Companies that expect to drive customer acquisition and ongoing engagement through search should be focusing on customer-centric keywords anyway and not on ego phrases that give them a warm fuzzy with little chance of returning business value.  We’ve experienced a focus on keywords that represent consideration and purchase buying cycle behaviors to be more achievable more quickly. The interesting thing is, over time, broad phase visibility can still occur.

The fork in the eye of my logic is when a senior executive with the brand simply wants the unicorn, period. They want that trophy and the internal marketer/SEO vendor are charged with finding a way to make it happen. If budget and resources can allow for succes – great. If not and logic fails, there’s not much more you can do.

What’s your decision process for going after broad or single terms in a keyword mix? Do you dismiss in favor of long tail? Do you see it as a challenge and go after it anyway? Do you evaluate on the criteria I’ve listed above? What additional criteria would you include?

 

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Lee Odden About Lee Odden

@LeeOdden is the CEO of TopRank Marketing and editor of Online Marketing Blog. Cited for his expertise by The Economist, Forbes and the Wall Street Journal, he's the author of the book Optimize and presents internationally on integrated content, search, social media and influencer marketing. When not at conferences, consulting, or working with his talented team, he's likely on a beach somewhere doing absolutely nothing.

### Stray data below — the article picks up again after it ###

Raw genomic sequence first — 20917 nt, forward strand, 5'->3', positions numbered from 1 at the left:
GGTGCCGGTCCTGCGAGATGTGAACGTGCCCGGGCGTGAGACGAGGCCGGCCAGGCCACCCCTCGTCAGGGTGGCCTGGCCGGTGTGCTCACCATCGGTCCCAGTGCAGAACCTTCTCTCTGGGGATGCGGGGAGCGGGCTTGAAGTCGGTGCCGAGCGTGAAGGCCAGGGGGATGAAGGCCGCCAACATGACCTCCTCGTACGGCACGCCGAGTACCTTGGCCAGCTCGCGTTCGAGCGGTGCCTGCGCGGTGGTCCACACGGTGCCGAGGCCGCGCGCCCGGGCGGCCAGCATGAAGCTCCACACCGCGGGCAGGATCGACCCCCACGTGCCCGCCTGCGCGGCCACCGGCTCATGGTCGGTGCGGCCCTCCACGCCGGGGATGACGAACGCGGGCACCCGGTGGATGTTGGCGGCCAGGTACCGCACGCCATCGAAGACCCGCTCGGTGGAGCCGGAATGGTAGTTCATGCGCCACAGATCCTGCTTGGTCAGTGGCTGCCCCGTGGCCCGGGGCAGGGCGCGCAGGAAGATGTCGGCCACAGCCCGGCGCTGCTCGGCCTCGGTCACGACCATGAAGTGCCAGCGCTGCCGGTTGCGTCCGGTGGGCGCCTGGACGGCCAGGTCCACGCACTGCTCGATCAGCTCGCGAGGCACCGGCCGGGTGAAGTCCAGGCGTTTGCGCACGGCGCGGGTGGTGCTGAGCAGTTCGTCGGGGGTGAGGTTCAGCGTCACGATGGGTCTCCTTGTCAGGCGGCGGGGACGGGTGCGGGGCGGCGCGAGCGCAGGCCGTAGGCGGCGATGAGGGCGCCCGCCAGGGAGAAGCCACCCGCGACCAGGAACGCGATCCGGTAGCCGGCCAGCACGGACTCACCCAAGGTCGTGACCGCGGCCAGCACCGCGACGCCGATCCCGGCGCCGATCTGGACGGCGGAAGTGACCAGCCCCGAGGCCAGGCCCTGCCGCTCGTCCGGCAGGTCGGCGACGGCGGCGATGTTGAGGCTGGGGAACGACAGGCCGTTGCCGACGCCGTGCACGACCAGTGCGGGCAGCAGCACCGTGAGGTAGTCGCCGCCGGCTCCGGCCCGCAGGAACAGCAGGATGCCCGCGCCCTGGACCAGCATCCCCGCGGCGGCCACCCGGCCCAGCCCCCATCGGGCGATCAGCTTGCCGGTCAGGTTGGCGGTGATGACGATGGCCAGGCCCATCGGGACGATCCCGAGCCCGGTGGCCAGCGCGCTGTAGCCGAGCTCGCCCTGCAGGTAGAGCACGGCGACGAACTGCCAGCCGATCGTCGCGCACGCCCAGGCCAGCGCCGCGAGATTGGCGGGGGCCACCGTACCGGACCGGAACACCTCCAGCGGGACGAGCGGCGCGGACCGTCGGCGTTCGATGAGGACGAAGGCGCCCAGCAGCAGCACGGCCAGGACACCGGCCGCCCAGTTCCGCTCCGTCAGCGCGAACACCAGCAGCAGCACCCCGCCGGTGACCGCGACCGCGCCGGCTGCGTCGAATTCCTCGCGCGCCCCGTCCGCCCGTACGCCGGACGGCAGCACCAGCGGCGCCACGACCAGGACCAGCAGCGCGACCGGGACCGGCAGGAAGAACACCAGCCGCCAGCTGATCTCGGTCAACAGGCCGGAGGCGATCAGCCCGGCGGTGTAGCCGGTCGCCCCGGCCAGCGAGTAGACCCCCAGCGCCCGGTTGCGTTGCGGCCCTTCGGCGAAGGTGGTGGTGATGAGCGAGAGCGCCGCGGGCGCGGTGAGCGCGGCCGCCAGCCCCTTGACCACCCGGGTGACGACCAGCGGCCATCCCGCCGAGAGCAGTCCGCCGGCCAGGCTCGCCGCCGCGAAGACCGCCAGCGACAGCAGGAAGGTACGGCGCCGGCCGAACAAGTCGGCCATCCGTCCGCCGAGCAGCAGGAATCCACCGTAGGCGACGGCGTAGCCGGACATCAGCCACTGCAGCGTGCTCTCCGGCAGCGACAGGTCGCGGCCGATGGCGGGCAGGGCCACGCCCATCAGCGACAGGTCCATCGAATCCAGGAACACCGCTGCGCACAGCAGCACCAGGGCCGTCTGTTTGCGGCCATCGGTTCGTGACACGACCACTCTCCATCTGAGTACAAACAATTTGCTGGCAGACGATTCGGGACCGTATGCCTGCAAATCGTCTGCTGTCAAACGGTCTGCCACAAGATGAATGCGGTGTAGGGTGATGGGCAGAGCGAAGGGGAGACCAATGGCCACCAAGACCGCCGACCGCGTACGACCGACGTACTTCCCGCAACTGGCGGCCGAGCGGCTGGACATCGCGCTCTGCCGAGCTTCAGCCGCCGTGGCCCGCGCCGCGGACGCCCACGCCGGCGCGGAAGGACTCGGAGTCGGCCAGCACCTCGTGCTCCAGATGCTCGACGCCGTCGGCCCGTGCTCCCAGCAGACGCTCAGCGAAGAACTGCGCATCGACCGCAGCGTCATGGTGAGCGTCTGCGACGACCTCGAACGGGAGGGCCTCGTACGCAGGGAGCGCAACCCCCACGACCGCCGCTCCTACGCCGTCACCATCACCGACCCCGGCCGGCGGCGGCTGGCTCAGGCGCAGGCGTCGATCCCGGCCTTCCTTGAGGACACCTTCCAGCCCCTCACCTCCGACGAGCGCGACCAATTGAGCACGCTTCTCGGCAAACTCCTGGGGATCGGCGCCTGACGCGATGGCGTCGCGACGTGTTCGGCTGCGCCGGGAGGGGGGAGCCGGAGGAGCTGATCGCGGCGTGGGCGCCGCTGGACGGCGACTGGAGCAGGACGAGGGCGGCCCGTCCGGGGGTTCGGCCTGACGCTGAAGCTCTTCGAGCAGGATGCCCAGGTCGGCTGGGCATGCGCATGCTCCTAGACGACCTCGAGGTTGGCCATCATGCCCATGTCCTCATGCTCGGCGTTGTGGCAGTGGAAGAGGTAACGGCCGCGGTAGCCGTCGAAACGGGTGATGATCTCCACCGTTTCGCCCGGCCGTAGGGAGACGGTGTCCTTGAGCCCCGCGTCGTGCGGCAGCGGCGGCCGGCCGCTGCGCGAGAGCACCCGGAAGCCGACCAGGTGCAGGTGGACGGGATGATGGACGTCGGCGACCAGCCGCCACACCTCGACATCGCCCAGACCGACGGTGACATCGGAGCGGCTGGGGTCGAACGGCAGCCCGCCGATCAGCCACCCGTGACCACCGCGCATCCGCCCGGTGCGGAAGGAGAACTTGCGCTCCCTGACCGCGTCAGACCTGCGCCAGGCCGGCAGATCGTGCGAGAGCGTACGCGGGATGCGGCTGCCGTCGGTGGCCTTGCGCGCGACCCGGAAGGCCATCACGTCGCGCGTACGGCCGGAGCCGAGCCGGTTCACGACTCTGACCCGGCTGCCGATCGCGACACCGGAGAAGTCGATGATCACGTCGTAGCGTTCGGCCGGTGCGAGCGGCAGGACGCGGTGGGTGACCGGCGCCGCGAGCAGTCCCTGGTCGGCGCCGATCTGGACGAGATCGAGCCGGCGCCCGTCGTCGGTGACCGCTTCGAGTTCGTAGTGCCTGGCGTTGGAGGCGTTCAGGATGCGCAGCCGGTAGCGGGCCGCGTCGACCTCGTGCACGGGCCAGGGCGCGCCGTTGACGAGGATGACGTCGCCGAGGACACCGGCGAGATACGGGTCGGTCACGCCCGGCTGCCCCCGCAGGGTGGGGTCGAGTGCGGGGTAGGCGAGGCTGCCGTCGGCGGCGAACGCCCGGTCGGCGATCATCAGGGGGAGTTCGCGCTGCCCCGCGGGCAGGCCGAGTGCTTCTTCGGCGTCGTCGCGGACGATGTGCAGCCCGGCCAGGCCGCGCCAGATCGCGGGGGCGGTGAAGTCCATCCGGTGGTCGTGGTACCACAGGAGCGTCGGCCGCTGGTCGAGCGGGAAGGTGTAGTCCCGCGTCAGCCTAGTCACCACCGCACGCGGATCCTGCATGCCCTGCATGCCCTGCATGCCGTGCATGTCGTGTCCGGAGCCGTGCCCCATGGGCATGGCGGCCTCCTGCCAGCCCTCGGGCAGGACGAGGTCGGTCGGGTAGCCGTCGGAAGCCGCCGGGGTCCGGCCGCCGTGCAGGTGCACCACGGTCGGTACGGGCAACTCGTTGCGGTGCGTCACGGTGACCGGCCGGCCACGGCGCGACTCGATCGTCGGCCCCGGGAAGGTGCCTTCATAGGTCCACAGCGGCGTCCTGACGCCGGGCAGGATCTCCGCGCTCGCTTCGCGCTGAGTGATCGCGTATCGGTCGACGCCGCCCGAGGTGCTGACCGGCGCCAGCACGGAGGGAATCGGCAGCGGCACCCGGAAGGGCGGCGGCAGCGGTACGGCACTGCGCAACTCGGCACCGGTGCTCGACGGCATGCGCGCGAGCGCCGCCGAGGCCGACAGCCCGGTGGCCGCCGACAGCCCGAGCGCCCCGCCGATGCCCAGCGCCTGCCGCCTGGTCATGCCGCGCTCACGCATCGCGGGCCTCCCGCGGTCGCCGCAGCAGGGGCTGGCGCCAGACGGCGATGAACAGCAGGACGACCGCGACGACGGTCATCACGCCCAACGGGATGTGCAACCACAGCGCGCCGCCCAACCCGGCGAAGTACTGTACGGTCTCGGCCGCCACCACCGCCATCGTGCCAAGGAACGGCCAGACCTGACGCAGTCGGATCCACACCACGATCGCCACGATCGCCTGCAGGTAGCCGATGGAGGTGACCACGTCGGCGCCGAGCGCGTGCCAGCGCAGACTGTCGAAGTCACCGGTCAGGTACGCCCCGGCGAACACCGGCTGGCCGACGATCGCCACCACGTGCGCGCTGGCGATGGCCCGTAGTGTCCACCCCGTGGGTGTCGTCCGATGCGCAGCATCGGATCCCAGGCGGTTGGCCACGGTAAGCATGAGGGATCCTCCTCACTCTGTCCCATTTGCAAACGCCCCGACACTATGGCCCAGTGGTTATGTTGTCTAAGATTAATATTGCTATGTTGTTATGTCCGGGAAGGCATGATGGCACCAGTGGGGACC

Comments

  1. Alex Jansen says:

    Honestly, I think we – as SEOs – have made this worse. We are so
    worried about anybody trying to put SEO anchor text onto our site that
    we are often willing to throw out the baby with the bathwater. When
    we’re killing any posts of SEO value (I’m guilty of this myself), there
    is no point in spammers putting any effort into the posts where they are
    looking for links. I submit this: If the user actually contributes to
    the discussion, do we actually care that they commented with the handle
    “Cheap Designer Hand Bags”??? I think if more sites were willing to
    put up with a little SEO in the comments, you’d see more effort put
    forth by the ‘spammers’ and less automated generic statements (although
    maybe I’m wrong on that). Comment moderation will always be a necessity
    on any worthwhile site, but I do wonder if we don’t make things worse
    by not rewarding posts that are more on-topic and white hat.

    Alex J

  2. Mattmikulla says:

    I had a client once tell me they wanted to rank #1 for cloud computing. The term is somewhat relevant to their product but has nothing to do with what their customers or potential leads care about. Unicorns…sigh.

  3. I think that is a good point about the keywords being relevant to an overall page rank. Recently, I’ve been working on a yoga website and while the term “yoga” might be a bit tricky to rank for, I still list it as a subkeyword. It also really helps with local search and Google Places.

    • Absolutely – if the word is relevant, then it should be used in optimization. Expectations for that word to drive first page Google traffic is another matter 🙂